Normalform game

In game theory, normal form is a way of describing a game. Unlike extensive form, normalform representations are not graphical per se, but rather represent the game by way of a matrix. While this approach can be of greater use in identifying strictly dominated strategies and Nash equilibria, some information is lost as compared to extensiveform representations. The normalform representation of a game includes all perceptible and conceivable strategies, and their corresponding payoffs, of each player.
In static games of complete, perfect information, a normalform representation of a game is a specification of players' strategy spaces and payoff functions. A strategy space for a player is the set of all strategies available to that player, where a strategy is a complete plan of action for every stage of the game, regardless of whether that stage actually arises in play. A payoff function for a player is a mapping from the crossproduct of players' strategy spaces to that player's set of payoffs (normally the set of real numbers, where the number represents a cardinal or ordinal utility—often cardinal in the normalform representation) of a player, i.e. the payoff function of a player takes as its input a strategy profile (that is a specification of strategies for every player) and yields a representation of payoff as its output.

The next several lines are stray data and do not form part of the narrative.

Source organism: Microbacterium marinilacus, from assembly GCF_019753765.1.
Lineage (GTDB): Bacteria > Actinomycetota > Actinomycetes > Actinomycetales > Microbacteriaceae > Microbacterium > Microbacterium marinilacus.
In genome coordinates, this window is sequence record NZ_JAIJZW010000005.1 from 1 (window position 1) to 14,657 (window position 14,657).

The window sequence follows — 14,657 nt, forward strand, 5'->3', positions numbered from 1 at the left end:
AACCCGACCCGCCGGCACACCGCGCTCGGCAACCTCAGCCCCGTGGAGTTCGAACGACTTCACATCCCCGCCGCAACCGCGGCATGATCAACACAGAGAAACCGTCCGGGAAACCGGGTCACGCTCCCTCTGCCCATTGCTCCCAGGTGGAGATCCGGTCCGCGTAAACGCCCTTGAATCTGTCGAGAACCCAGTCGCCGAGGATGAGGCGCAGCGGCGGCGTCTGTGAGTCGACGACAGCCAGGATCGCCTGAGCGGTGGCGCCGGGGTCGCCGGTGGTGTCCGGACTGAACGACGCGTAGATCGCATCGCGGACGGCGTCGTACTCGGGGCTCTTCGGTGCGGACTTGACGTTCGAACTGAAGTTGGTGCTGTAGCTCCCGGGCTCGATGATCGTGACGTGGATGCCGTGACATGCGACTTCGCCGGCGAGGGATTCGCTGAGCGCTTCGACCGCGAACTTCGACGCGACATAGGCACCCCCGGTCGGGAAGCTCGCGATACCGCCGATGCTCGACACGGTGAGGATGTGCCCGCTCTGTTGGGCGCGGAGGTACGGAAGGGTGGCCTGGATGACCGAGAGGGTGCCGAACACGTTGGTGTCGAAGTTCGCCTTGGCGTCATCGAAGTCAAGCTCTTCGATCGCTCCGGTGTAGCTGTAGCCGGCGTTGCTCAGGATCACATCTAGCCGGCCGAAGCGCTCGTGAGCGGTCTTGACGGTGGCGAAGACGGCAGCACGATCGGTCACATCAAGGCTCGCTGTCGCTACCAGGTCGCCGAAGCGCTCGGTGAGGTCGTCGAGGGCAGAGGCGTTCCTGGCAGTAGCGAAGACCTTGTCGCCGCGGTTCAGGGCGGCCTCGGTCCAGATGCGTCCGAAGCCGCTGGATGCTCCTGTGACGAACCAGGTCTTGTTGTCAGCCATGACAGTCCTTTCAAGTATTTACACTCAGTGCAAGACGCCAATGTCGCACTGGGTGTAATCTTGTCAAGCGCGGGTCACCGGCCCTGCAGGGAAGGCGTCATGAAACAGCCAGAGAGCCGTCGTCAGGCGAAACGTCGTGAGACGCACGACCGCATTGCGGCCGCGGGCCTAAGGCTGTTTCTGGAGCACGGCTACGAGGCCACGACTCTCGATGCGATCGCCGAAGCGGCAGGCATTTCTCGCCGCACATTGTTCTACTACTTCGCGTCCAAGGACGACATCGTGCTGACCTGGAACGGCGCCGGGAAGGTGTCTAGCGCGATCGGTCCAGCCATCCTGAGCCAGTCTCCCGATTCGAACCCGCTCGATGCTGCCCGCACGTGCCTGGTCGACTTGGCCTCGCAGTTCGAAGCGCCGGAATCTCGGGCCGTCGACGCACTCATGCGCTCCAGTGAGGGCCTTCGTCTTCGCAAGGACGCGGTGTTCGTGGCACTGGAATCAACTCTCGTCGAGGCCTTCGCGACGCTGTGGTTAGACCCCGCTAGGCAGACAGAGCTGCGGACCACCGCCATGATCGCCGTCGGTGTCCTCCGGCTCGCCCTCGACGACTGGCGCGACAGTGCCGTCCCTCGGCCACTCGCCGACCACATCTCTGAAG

Contents
An example
A normalform game Player 1 \ Player 2 Player 2 chooses left Player 2 chooses right Player 1 chooses top 4, 3 −1, −1 Player 1 chooses bottom 0, 0 3, 4 The matrix to the right is a normalform representation of a game in which players move simultaneously (or at least do not observe the other player's move before making their own) and receive the payoffs as specified for the combinations of actions played. For example, if player 1 plays top and player 2 plays left, player 1 receives 4 and player 2 receives 3. In each cell, the first number represents the payoff to the row player (in this case player 1), and the second number represents the payoff to the column player (in this case player 2).
Other representations
Often symmetric games (where the payoffs do not depend on which player chooses each action) are represented with only one payoff. This is the payoff for the row player. For example, the payoff matrices on the right and left below represent the same game.